Biomimicry is often used as inspiration for new materials and new methods of constructing materials. Now Chinese researchers have created a substance that can repel oil underwater by taking inspiration from water strider insects.
Most oil-repelling substances don't work underwater, or even if they just get wet. Developing such materials would be a boon to helping aquatic robots move through water to handle oil and clean up oil spills. It could also be used as a coating to prevent a car's windshield from getting gummed up with dirt and bugs, or as a coating on ship hulls to prevent the growth of barnacles and other sea creatures.
Water-strider insects, which look like big mosquitos, can skate between the surfaces of air and water without sinking because of the chemistry and physics of microprojections on their legs that are lined with nanogrooves. Led by Shutao Wang, of the Chinese Academy of Sciences, researchers have constructed a device that can float between the surfaces of oil and water in a parallel way, without either sinking or getting oily. The 5-cm-long "oil strider" device works like the bug because of the combination of its construction with a super-oleophobic coating on the device's four metal legs that repels oil even underwater.
By imitating how a water strider insect (left) floats between air and water, researchers created a device (right) that floats between oil (pink) and water (colorless), aided by an oil-repellent copper oxide coating.
(Source: ACS Nano)
The researchers made the bug-like device out of copper wires bent into lengths approximating the lengths of the insect's legs. The legs were tied to a copper plate mimicking the insect's body. A rough nanoscale coating that resembles the texture of the insect's legs was created by immersing the wires in aqueous ammonia. This substance reacted with the copper to produce microclusters of copper oxide.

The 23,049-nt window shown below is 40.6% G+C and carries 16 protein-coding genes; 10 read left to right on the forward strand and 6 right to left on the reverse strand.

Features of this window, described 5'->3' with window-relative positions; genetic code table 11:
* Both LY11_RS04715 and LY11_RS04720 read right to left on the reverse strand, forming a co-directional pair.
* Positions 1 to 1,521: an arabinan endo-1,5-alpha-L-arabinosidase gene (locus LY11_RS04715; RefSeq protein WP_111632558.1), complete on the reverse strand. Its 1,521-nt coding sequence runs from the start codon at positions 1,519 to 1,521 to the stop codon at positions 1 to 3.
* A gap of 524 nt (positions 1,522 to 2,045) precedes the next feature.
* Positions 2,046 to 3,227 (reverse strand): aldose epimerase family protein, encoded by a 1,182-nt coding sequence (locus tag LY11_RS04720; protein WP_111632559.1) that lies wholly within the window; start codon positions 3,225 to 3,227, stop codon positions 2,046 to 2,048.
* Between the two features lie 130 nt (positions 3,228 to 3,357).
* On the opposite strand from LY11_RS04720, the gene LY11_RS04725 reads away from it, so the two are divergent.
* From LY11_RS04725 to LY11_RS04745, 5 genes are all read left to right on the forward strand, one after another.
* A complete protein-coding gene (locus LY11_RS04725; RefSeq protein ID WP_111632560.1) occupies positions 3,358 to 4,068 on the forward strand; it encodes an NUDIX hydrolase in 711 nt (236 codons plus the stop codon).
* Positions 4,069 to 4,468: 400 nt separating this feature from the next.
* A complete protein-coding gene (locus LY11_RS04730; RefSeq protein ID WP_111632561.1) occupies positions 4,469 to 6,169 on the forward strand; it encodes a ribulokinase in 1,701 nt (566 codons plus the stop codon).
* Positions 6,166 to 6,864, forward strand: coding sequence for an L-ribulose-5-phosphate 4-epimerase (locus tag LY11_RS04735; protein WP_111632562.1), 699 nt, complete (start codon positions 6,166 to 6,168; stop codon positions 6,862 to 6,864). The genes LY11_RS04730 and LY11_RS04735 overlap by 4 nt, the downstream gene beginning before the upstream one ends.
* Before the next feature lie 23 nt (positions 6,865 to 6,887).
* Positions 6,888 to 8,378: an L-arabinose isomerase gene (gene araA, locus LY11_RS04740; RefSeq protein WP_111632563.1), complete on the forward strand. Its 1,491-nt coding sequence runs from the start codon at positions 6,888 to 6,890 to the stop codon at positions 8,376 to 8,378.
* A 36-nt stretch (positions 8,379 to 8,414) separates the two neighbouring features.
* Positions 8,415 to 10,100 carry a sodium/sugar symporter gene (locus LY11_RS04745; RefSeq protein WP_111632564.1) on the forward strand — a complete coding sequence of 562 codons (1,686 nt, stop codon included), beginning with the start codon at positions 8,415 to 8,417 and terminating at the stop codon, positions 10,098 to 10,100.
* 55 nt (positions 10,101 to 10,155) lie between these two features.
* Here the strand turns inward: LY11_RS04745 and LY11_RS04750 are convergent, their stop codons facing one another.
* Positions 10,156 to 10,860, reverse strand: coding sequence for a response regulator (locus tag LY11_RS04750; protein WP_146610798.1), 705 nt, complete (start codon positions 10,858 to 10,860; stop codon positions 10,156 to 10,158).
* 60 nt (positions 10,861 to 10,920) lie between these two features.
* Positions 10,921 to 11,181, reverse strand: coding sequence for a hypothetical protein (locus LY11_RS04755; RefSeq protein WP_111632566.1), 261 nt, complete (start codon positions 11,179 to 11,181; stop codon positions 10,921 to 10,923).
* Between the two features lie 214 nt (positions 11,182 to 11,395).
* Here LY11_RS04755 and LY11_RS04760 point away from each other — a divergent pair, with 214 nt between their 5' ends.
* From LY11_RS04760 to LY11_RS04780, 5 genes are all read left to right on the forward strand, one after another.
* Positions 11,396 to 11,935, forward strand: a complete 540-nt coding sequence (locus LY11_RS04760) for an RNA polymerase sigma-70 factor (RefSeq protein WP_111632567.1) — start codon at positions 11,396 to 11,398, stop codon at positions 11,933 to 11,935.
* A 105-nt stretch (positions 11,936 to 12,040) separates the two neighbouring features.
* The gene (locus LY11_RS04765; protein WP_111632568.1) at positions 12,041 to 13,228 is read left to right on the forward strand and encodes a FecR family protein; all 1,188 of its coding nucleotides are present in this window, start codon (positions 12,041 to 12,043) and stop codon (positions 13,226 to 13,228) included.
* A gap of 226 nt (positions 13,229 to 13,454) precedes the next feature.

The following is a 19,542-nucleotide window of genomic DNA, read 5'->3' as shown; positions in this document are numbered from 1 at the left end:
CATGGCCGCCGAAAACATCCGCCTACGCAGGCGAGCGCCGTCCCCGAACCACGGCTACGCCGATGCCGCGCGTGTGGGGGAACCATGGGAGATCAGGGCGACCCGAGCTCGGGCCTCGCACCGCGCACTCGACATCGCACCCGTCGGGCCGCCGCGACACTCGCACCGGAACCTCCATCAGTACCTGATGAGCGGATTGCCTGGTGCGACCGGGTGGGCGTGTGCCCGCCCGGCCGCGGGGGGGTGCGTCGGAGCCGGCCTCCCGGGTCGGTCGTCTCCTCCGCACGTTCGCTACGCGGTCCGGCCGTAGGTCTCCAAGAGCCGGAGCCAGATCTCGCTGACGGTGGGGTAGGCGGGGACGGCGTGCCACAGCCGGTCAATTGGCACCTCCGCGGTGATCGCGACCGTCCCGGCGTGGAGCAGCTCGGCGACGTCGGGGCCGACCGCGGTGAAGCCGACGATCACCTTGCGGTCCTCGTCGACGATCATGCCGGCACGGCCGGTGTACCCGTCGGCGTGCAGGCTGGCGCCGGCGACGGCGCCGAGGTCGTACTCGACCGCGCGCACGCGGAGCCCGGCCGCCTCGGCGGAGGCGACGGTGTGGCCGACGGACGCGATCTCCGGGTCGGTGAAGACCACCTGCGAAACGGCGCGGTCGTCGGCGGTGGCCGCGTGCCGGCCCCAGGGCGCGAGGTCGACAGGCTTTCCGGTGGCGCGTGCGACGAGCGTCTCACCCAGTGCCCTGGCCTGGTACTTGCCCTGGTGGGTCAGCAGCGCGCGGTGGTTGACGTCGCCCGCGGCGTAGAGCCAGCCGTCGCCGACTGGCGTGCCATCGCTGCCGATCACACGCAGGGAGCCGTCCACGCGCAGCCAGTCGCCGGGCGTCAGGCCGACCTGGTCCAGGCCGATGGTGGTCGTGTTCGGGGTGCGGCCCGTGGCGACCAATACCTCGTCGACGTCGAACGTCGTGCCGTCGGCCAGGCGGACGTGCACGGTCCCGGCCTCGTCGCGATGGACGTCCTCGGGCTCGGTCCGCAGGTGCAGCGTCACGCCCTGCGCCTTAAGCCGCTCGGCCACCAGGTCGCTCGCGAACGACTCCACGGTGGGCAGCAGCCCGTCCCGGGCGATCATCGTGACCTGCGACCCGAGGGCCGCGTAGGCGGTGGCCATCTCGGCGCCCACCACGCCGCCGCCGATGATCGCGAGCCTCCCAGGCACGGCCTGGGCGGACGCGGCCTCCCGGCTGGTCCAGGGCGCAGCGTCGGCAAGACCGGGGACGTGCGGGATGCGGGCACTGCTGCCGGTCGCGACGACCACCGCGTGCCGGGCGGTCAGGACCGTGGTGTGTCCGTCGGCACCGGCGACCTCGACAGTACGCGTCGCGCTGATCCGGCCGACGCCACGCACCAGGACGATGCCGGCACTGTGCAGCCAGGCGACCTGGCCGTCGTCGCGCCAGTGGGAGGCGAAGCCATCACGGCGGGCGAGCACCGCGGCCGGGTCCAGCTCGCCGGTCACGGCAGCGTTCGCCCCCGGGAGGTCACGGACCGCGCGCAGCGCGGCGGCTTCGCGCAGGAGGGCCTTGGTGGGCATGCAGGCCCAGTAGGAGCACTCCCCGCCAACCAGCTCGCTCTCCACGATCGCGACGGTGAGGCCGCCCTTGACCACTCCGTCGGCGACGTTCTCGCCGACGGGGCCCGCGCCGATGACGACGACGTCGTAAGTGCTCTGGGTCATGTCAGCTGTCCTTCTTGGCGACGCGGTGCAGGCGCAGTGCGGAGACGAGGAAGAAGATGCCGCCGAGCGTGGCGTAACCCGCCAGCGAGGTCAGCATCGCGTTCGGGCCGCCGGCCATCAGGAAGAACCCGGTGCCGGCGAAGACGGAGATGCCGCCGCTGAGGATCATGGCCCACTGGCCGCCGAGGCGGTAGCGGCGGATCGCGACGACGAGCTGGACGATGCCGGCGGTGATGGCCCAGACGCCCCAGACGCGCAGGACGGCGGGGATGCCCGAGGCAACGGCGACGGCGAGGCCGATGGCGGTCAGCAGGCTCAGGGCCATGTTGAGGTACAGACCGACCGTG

The combination of the legs' oil-repelling, roughened surface and the super-oleophobic coatings' hydrophilic chemical components created a super-oleophobic force at the interface between oil and water. The researchers found that this force consisted of buoyancy force, curvature force, and deformation force.
To test the wires' ability to repel oil, Wang's team placed them in a container of water and added droplets of the oil 1,2-dichloroethane. When the researchers agitated the container, the strider device skated on the surface between oil and water. To measure the interaction between a drop of liquid and the surface of the device's legs, the researchers measured their angle of contact. The closer the angle is to 180 degrees, the more a drop of oil has beaded up into a shape resembling a perfect sphere. A material is considered super-oleophobic when its contact angle is above 150 degrees. The contact angle between the device's wire leg and an underwater droplet of oil was about 164 degrees.
Wang said the coating method the team has developed could work with metals besides copper, as well as with polymers that are coated with a metal oxide. Somewhat larger, lightweight devices could also be built.